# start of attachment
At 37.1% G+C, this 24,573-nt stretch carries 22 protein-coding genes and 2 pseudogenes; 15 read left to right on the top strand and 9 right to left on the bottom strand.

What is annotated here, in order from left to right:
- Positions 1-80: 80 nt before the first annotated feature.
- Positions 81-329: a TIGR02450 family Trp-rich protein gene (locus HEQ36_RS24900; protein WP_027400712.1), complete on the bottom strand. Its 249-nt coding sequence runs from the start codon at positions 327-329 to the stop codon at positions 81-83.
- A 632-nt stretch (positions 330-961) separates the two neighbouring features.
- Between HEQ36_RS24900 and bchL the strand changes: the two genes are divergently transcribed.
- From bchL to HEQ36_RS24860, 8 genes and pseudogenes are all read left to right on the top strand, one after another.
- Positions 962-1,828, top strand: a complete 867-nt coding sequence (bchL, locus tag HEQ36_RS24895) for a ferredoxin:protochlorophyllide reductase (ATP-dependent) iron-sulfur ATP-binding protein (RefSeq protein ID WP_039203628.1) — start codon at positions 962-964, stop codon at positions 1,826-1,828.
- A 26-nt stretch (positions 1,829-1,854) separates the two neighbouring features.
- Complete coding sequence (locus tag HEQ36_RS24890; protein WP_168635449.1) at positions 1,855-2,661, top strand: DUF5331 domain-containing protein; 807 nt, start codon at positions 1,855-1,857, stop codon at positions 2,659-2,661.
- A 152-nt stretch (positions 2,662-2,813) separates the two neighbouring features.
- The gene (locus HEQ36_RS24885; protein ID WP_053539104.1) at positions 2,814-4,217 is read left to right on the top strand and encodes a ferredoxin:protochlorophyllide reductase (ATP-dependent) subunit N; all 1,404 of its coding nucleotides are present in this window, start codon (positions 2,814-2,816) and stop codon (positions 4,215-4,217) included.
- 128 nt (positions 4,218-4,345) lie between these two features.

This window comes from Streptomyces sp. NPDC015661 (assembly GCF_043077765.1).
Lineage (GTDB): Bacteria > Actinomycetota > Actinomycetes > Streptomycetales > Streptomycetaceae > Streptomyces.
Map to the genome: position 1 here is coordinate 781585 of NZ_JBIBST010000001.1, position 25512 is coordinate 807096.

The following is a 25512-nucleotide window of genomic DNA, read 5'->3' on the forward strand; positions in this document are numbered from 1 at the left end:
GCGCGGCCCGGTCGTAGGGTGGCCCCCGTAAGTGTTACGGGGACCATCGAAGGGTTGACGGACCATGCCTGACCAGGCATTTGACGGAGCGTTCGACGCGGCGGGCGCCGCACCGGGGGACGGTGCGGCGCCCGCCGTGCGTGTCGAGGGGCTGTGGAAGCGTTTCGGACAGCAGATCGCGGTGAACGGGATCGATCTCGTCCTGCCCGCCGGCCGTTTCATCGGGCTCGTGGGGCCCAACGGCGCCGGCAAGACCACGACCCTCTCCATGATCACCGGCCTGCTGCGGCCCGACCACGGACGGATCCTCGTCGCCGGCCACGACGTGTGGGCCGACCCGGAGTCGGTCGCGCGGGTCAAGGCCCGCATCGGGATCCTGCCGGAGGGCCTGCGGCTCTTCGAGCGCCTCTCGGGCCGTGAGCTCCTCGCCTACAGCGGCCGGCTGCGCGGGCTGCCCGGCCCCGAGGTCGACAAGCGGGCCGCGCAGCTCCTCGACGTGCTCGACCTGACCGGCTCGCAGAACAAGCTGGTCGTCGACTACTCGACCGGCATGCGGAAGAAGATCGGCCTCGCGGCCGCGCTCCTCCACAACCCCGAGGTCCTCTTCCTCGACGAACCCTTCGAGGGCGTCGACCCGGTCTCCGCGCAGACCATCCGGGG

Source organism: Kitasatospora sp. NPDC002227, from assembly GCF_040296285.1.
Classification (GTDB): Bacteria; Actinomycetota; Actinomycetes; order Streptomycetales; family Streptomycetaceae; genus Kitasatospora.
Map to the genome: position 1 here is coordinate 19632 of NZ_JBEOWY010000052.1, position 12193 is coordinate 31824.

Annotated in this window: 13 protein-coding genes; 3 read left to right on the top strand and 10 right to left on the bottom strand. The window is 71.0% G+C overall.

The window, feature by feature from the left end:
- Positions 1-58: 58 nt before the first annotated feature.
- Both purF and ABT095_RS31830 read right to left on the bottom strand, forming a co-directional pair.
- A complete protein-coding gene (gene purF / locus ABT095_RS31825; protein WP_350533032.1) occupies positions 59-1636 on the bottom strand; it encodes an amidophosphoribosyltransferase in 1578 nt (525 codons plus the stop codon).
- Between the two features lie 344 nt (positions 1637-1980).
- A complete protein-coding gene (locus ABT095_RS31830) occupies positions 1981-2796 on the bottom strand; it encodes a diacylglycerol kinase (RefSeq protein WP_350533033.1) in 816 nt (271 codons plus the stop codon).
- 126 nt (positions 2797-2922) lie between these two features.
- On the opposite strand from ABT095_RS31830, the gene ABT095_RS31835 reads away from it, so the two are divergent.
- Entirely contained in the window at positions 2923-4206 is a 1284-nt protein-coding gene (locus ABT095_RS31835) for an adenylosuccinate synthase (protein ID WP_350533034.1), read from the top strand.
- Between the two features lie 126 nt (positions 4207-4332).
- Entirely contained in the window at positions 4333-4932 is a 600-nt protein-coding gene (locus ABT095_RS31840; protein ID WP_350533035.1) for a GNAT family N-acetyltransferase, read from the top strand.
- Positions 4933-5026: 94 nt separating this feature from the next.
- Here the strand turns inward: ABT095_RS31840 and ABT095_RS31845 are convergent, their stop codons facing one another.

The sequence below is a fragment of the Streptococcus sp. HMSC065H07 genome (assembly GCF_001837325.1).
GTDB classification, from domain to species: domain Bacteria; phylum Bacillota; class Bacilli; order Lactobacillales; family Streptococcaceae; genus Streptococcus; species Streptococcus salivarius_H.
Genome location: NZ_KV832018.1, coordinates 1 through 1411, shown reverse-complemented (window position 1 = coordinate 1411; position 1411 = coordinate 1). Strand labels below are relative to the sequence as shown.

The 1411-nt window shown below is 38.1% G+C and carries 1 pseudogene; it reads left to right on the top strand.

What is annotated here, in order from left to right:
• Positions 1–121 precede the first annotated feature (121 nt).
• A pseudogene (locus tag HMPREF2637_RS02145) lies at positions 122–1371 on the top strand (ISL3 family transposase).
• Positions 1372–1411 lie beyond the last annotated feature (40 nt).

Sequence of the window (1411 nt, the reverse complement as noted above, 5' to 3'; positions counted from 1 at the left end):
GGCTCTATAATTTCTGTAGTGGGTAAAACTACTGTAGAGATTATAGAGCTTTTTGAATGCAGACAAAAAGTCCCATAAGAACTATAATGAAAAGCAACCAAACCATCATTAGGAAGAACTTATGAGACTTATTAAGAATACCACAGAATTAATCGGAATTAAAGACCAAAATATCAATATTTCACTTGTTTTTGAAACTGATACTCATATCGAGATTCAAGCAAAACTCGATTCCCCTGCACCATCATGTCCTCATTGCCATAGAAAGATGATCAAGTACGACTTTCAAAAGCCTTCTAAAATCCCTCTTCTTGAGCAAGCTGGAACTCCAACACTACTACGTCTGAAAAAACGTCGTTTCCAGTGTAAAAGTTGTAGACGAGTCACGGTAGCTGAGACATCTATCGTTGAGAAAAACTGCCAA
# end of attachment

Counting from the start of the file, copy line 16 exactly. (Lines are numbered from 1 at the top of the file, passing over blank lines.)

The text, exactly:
Map to the genome: position 1 here is coordinate 781585 of NZ_JBIBST010000001.1, position 25512 is coordinate 807096.